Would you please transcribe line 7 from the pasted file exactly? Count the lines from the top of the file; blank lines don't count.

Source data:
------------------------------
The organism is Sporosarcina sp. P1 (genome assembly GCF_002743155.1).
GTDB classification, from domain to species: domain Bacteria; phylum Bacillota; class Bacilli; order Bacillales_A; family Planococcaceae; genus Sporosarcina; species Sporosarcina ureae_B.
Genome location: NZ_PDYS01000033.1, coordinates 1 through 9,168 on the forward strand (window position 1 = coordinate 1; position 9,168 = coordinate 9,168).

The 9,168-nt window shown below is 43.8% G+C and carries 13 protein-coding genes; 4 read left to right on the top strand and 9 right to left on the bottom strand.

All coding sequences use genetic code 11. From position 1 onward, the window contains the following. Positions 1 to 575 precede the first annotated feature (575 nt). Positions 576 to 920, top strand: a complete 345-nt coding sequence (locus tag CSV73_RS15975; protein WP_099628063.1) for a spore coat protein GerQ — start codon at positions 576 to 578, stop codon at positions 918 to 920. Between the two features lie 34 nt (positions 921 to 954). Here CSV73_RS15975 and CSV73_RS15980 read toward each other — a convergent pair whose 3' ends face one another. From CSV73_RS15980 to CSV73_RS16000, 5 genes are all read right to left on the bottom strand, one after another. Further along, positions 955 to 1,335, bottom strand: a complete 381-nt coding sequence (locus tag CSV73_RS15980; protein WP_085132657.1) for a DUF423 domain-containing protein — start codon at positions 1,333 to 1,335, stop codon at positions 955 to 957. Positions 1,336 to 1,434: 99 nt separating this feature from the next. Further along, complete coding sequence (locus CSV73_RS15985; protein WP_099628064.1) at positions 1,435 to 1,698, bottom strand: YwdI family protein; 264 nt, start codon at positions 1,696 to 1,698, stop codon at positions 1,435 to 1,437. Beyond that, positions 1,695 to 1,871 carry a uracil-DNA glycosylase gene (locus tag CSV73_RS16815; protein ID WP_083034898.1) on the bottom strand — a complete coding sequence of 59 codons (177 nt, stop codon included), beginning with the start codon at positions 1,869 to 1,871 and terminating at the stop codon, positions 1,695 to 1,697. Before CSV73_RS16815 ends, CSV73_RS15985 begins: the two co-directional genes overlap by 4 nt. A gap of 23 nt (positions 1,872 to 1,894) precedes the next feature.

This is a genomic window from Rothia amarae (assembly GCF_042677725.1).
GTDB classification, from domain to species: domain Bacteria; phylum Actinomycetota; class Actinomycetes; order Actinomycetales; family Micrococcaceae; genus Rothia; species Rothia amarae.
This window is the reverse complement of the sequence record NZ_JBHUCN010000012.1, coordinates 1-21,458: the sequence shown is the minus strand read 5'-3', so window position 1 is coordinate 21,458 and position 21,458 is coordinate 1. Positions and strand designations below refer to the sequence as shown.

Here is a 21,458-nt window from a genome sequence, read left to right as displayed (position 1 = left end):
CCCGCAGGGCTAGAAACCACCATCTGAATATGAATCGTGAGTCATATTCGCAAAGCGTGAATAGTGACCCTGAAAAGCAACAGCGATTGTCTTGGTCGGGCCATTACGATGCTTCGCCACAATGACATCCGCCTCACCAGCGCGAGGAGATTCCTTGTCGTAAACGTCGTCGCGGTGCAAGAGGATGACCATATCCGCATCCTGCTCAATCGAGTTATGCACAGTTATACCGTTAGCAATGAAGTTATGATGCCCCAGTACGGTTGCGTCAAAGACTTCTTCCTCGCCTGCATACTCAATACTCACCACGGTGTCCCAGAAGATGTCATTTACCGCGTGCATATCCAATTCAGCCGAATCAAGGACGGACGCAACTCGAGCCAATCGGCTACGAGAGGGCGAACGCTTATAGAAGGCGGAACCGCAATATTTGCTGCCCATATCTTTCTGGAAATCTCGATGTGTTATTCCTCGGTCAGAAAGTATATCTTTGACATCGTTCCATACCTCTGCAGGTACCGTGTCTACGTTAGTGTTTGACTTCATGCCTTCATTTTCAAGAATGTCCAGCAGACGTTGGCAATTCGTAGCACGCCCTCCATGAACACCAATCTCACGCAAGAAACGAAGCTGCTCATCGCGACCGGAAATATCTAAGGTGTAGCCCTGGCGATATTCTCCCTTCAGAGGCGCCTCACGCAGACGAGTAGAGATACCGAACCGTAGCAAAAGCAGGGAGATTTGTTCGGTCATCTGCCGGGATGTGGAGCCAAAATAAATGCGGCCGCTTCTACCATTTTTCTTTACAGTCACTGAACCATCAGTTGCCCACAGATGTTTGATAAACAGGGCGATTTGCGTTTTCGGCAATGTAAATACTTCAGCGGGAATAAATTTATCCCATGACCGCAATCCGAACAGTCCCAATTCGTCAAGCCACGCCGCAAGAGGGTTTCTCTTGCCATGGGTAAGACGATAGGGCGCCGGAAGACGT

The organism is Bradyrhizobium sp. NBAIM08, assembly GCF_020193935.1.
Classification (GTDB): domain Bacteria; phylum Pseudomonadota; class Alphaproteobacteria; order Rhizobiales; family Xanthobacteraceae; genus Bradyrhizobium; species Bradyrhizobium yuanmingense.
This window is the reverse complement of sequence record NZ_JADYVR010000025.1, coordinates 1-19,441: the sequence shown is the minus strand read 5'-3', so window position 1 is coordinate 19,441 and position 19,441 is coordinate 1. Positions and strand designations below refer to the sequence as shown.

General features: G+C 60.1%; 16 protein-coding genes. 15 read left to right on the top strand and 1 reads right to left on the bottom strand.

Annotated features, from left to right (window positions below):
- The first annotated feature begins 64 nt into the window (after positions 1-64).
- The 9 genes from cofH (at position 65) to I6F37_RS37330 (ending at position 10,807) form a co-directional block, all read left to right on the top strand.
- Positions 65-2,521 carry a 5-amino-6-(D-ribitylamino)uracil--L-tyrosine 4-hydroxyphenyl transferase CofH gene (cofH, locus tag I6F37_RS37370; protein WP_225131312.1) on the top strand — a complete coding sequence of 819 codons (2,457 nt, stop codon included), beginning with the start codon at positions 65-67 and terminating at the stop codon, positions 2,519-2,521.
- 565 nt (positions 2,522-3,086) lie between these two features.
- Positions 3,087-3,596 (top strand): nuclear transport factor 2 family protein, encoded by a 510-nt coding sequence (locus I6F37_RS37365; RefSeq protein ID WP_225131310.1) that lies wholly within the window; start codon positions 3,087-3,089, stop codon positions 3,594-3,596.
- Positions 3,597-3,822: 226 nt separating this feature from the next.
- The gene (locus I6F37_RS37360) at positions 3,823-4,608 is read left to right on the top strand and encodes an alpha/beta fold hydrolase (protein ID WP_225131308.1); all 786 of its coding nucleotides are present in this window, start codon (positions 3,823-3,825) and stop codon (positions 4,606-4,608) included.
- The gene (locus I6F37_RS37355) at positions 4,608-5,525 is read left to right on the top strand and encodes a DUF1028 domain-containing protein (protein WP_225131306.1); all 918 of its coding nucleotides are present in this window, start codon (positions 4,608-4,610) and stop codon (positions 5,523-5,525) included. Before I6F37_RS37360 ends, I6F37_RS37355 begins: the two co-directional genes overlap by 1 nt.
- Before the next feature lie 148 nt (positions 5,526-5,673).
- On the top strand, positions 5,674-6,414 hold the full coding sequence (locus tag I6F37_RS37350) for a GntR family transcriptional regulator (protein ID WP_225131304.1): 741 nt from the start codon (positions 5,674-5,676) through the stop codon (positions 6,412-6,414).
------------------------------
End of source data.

GTDB classification, from domain to species: domain Bacteria; phylum Actinomycetota; class Actinomycetes; order Actinomycetales; family Micrococcaceae; genus Rothia; species Rothia amarae.